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Archive for July, 2010

During the Renaissance artists were trained in a master’s workshop to paint exactly like the master.  The commissions were often so huge that one artist, the master, could not work on it by himself.  So he trained one assistant to duplicate his way of rendering drapery, another for landscape, another for architectural detail, et al.  We don’t do that anymore.  Not quite.  We know that Damian Hirst, for example, has assistants paint paintings that he will sign. But at least the system that trained you in a master’s workshop is officially defunct.  Good riddance.

I don’t know of any artist or art teacher who claims the title of master in our time.  The predictable response to such a claim would be out right ridicule.

In my drawing class I frequently draw at a wall to make a point and to illustrate the approach I’m suggesting for that particular drawing exercise. Suggesting, mind you.  What I say may be just the thing for one student and another may take a different turn entirely and  store my demo wisdom  for possible future application.  This unpredictability is one of the reasons teaching is so stimulating—for the teacher.

During the last class I set up a still life with drapery, pottery and the odd apple here and there.  The introductory remarks and demo were concerned with negative space and the possibility of making it scintillate.  Half of the class had worked with me before and half were new.  The results were all over the place.  I love the surprises.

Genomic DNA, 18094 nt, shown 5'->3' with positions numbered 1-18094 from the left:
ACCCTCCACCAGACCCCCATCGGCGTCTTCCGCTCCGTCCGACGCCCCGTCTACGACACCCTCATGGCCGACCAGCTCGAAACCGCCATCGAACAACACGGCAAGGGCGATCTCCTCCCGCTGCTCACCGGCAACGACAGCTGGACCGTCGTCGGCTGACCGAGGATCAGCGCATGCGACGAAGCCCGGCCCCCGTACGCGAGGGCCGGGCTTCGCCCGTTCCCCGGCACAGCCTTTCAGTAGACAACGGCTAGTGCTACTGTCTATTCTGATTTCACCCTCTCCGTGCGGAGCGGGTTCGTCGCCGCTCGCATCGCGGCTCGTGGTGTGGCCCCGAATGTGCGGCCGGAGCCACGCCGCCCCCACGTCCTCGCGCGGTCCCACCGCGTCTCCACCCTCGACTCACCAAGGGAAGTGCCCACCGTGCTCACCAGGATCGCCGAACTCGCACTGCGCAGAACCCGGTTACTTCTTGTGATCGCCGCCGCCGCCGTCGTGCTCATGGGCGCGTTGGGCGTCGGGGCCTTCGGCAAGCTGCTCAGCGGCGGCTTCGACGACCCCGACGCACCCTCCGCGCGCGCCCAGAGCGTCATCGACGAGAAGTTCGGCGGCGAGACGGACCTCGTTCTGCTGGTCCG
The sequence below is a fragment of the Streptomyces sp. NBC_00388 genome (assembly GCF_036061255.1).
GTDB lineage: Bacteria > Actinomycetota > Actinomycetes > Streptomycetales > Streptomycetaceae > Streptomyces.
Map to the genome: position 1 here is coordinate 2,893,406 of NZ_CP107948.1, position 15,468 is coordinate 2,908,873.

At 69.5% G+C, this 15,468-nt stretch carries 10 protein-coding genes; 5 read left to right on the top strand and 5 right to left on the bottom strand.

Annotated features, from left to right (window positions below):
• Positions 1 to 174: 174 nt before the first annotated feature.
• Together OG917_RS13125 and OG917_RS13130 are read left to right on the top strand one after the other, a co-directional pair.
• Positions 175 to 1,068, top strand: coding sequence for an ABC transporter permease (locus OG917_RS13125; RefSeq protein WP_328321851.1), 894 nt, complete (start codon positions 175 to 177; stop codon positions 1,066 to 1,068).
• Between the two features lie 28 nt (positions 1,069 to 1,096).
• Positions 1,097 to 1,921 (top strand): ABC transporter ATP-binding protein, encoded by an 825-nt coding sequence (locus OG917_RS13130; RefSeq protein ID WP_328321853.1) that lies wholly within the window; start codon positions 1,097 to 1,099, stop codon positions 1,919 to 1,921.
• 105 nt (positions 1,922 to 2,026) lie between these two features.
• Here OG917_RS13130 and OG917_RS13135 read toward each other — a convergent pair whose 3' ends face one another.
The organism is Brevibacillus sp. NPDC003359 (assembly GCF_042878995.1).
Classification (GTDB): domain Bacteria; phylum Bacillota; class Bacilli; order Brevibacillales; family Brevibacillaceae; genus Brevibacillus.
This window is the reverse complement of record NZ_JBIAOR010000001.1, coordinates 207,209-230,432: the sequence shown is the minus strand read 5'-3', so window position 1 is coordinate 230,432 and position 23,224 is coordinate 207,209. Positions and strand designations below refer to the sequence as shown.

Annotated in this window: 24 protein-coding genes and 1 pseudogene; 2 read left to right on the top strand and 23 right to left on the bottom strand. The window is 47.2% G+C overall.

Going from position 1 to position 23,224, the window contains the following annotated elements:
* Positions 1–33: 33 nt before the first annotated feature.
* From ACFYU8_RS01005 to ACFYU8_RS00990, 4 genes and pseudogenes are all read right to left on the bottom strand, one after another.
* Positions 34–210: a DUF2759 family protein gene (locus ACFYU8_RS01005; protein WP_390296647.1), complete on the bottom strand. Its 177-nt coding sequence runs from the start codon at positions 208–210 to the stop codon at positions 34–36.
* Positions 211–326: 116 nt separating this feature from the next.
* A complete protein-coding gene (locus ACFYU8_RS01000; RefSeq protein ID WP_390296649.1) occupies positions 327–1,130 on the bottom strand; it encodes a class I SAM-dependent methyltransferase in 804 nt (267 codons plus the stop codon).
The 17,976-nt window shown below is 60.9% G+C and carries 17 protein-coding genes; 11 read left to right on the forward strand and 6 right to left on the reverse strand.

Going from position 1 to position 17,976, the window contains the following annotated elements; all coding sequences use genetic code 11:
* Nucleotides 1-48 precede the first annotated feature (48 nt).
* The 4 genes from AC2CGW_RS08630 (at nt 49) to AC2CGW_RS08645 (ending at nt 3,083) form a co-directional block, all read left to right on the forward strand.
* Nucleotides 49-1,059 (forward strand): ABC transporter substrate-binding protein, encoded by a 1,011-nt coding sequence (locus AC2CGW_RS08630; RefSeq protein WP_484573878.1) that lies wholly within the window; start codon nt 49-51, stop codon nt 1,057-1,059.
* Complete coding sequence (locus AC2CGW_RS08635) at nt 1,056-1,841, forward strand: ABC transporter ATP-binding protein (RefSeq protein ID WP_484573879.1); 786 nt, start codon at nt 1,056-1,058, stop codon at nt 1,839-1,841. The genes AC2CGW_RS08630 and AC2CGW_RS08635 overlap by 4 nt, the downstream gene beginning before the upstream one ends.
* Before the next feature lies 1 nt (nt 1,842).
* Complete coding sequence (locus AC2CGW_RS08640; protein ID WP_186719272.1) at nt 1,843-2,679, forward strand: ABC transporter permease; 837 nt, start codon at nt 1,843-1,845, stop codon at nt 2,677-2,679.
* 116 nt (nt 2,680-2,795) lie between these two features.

Drawings shown here are by Danielle G., Karen G., Sarah R., Laura F., and Vera C.  Please, click to see enlargement and forgive the poor lighting.  I’m working on it.

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IS THIS GOOD?

I didn’t take a lot of pictures riding  the CTA to  the Art Institute two days ago, but my eye seems to have been sharp that day,  a lucky day I guess, because I deleted very few of them.  I know, our topic in this blog is supposed to be drawing, but drawing is about seeing and seeing can be practiced all the time, in fact, I recommend it highly.  There are two stages in seeing:  one, the live action scene in which you isolate something from all the hustle-bustle of every day life and two, the review at the end of the day, when you look at all the shots or drawings and you select the ones that are worth looking at.  Now, what does that mean, “worth looking at?”  We usually just say, “this is good, this is a good image.” So, when is an image good?  That’s the same, I think, as asking,  Does this image engage my attention?  Does it start a chain reaction in my brain? And does that chain reaction lead me to some depth? Not a momentary amusement, not some information or knowledge, but something…call it, something experiential that rings true. I’m volunteering this answer (in the form of more questions, notice) just to get the ball rolling on this topic.  What I would really like is everybody weighing in with your own opinions.  So, to make this comfortable, let’s get away from theorizing, let’s look at some of the pictures I took on Friday.  At the top, right, we have a picture taken on the El going down town.  Why is this a good photo?  Does it tell a story?  Or doesn’t it?  Do you need a story in a picture?   Next,  in the middle,  a picture snapped in that wonderful light well that holds American sculptures in the South wing of the Art Institute.  Same questions here: story or no, is this a good photo?  Last, one more photo from that sculpture atrium.  Story or no, and is this a good photo?  My vote is yes to all being a good photo, you guessed that already.   I should have saved the ones that were slightly off—for the sake of learning.  It’s valuable to look at bad stuff and try to get at what makes it bad.  (Next time.  I blog, therefore I learn.)

Your comments, please!

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Search-Find